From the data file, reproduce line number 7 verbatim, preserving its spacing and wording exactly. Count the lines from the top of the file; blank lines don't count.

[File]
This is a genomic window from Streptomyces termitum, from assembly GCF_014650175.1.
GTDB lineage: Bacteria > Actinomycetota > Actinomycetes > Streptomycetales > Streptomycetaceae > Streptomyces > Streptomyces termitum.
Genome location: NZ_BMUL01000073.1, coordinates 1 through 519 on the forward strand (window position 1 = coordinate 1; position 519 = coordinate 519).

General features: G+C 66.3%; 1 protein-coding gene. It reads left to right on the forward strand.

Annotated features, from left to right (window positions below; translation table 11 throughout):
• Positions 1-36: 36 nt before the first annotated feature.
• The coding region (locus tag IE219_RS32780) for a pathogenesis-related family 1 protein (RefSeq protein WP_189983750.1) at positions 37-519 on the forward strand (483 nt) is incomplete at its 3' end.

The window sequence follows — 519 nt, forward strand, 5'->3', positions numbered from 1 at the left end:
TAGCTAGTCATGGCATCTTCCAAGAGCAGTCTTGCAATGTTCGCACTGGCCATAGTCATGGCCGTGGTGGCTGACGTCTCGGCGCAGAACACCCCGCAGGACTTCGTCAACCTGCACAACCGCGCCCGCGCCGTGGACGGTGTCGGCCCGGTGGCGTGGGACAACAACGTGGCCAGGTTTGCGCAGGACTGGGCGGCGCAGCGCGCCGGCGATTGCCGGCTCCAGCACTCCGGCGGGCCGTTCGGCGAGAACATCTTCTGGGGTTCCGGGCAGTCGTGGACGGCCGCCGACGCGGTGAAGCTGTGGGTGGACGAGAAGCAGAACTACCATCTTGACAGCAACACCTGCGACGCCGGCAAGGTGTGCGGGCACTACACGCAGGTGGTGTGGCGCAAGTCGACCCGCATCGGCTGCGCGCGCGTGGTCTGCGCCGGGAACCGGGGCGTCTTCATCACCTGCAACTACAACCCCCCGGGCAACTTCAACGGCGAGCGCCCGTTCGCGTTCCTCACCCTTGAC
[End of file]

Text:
• The coding region (locus tag IE219_RS32780) for a pathogenesis-related family 1 protein (RefSeq protein WP_189983750.1) at positions 37-519 on the forward strand (483 nt) is incomplete at its 3' end.